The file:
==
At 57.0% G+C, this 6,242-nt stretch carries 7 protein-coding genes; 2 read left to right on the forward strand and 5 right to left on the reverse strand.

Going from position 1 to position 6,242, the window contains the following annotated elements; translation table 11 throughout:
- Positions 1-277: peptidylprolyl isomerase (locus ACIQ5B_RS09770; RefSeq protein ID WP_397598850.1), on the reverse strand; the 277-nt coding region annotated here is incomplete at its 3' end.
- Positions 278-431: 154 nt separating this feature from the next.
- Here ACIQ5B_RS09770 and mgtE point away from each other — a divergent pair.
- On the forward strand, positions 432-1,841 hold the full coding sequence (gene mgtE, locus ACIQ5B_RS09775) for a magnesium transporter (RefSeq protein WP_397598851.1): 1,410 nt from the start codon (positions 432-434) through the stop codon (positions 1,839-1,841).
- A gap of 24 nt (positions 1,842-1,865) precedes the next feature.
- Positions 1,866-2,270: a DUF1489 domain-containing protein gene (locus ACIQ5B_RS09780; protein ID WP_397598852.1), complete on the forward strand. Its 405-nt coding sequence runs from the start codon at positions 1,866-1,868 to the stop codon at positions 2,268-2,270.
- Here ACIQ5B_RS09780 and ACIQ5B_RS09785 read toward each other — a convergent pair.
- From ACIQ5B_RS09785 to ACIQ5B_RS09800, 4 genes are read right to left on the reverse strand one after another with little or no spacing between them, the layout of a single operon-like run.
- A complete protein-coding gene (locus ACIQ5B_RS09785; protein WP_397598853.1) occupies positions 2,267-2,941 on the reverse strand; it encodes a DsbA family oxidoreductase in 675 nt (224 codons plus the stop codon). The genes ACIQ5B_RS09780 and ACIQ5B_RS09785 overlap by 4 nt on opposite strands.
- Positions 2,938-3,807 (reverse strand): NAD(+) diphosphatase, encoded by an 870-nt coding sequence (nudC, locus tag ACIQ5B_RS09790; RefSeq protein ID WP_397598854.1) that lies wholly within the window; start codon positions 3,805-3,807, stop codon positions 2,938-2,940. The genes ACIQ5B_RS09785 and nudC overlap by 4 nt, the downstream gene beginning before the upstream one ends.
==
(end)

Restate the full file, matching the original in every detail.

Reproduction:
At 57.0% G+C, this 6,242-nt stretch carries 7 protein-coding genes; 2 read left to right on the forward strand and 5 right to left on the reverse strand.

Going from position 1 to position 6,242, the window contains the following annotated elements; translation table 11 throughout:
- Positions 1-277: peptidylprolyl isomerase (locus ACIQ5B_RS09770; RefSeq protein ID WP_397598850.1), on the reverse strand; the 277-nt coding region annotated here is incomplete at its 3' end.
- Positions 278-431: 154 nt separating this feature from the next.
- Here ACIQ5B_RS09770 and mgtE point away from each other — a divergent pair.
- On the forward strand, positions 432-1,841 hold the full coding sequence (gene mgtE, locus ACIQ5B_RS09775) for a magnesium transporter (RefSeq protein WP_397598851.1): 1,410 nt from the start codon (positions 432-434) through the stop codon (positions 1,839-1,841).
- A gap of 24 nt (positions 1,842-1,865) precedes the next feature.
- Positions 1,866-2,270: a DUF1489 domain-containing protein gene (locus ACIQ5B_RS09780; protein ID WP_397598852.1), complete on the forward strand. Its 405-nt coding sequence runs from the start codon at positions 1,866-1,868 to the stop codon at positions 2,268-2,270.
- Here ACIQ5B_RS09780 and ACIQ5B_RS09785 read toward each other — a convergent pair.
- From ACIQ5B_RS09785 to ACIQ5B_RS09800, 4 genes are read right to left on the reverse strand one after another with little or no spacing between them, the layout of a single operon-like run.
- A complete protein-coding gene (locus ACIQ5B_RS09785; protein WP_397598853.1) occupies positions 2,267-2,941 on the reverse strand; it encodes a DsbA family oxidoreductase in 675 nt (224 codons plus the stop codon). The genes ACIQ5B_RS09780 and ACIQ5B_RS09785 overlap by 4 nt on opposite strands.
- Positions 2,938-3,807 (reverse strand): NAD(+) diphosphatase, encoded by an 870-nt coding sequence (nudC, locus tag ACIQ5B_RS09790; RefSeq protein ID WP_397598854.1) that lies wholly within the window; start codon positions 3,805-3,807, stop codon positions 2,938-2,940. The genes ACIQ5B_RS09785 and nudC overlap by 4 nt, the downstream gene beginning before the upstream one ends.